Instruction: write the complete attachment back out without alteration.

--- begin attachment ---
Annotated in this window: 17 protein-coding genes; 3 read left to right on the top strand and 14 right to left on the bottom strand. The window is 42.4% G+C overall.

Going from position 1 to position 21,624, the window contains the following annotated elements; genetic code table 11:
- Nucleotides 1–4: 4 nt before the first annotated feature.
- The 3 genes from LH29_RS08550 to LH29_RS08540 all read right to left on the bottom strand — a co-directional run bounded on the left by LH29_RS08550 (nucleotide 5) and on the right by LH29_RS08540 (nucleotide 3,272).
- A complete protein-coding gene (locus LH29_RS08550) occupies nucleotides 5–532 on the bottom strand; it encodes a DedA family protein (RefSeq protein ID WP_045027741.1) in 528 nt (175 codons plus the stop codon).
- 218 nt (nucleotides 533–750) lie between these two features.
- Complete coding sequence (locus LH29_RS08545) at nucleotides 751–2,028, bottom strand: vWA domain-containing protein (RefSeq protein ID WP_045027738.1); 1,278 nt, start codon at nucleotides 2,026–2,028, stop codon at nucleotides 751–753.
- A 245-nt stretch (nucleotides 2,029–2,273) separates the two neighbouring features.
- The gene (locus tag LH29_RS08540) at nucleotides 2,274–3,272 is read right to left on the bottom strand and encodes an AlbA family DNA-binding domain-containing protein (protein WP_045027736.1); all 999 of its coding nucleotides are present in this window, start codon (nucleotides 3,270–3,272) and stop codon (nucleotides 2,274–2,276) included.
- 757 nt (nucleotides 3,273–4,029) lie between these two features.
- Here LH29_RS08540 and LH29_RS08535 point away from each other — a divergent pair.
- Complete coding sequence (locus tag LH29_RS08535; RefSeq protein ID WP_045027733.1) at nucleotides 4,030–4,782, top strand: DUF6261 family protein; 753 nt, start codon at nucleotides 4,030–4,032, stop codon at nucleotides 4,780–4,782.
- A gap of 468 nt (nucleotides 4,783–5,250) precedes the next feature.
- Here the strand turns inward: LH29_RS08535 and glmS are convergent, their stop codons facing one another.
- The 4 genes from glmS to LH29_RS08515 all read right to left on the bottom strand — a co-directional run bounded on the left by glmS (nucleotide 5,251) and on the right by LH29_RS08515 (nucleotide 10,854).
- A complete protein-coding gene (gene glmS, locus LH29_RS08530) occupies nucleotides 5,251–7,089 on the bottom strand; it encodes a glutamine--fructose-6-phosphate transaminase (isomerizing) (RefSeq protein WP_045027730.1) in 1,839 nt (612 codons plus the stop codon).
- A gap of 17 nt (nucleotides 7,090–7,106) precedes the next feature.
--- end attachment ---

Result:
Annotated in this window: 17 protein-coding genes; 3 read left to right on the top strand and 14 right to left on the bottom strand. The window is 42.4% G+C overall.

Going from position 1 to position 21,624, the window contains the following annotated elements; genetic code table 11:
- Nucleotides 1–4: 4 nt before the first annotated feature.
- The 3 genes from LH29_RS08550 to LH29_RS08540 all read right to left on the bottom strand — a co-directional run bounded on the left by LH29_RS08550 (nucleotide 5) and on the right by LH29_RS08540 (nucleotide 3,272).
- A complete protein-coding gene (locus LH29_RS08550) occupies nucleotides 5–532 on the bottom strand; it encodes a DedA family protein (RefSeq protein ID WP_045027741.1) in 528 nt (175 codons plus the stop codon).
- 218 nt (nucleotides 533–750) lie between these two features.
- Complete coding sequence (locus LH29_RS08545) at nucleotides 751–2,028, bottom strand: vWA domain-containing protein (RefSeq protein ID WP_045027738.1); 1,278 nt, start codon at nucleotides 2,026–2,028, stop codon at nucleotides 751–753.
- A 245-nt stretch (nucleotides 2,029–2,273) separates the two neighbouring features.
- The gene (locus tag LH29_RS08540) at nucleotides 2,274–3,272 is read right to left on the bottom strand and encodes an AlbA family DNA-binding domain-containing protein (protein WP_045027736.1); all 999 of its coding nucleotides are present in this window, start codon (nucleotides 3,270–3,272) and stop codon (nucleotides 2,274–2,276) included.
- 757 nt (nucleotides 3,273–4,029) lie between these two features.
- Here LH29_RS08540 and LH29_RS08535 point away from each other — a divergent pair.
- Complete coding sequence (locus tag LH29_RS08535; RefSeq protein ID WP_045027733.1) at nucleotides 4,030–4,782, top strand: DUF6261 family protein; 753 nt, start codon at nucleotides 4,030–4,032, stop codon at nucleotides 4,780–4,782.
- A gap of 468 nt (nucleotides 4,783–5,250) precedes the next feature.
- Here the strand turns inward: LH29_RS08535 and glmS are convergent, their stop codons facing one another.
- The 4 genes from glmS to LH29_RS08515 all read right to left on the bottom strand — a co-directional run bounded on the left by glmS (nucleotide 5,251) and on the right by LH29_RS08515 (nucleotide 10,854).
- A complete protein-coding gene (gene glmS, locus LH29_RS08530) occupies nucleotides 5,251–7,089 on the bottom strand; it encodes a glutamine--fructose-6-phosphate transaminase (isomerizing) (RefSeq protein WP_045027730.1) in 1,839 nt (612 codons plus the stop codon).
- A gap of 17 nt (nucleotides 7,090–7,106) precedes the next feature.